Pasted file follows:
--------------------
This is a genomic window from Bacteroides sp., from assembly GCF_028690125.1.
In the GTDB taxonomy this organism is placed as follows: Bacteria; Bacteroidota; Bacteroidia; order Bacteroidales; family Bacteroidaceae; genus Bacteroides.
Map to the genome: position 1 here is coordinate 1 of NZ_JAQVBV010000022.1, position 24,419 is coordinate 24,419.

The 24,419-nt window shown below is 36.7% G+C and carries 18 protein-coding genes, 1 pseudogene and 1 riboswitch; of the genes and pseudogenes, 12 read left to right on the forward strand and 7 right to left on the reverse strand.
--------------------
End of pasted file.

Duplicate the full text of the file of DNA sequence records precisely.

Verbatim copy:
This is a genomic window from Bacteroides sp., from assembly GCF_028690125.1.
In the GTDB taxonomy this organism is placed as follows: Bacteria; Bacteroidota; Bacteroidia; order Bacteroidales; family Bacteroidaceae; genus Bacteroides.
Map to the genome: position 1 here is coordinate 1 of NZ_JAQVBV010000022.1, position 24,419 is coordinate 24,419.

The 24,419-nt window shown below is 36.7% G+C and carries 18 protein-coding genes, 1 pseudogene and 1 riboswitch; of the genes and pseudogenes, 12 read left to right on the forward strand and 7 right to left on the reverse strand.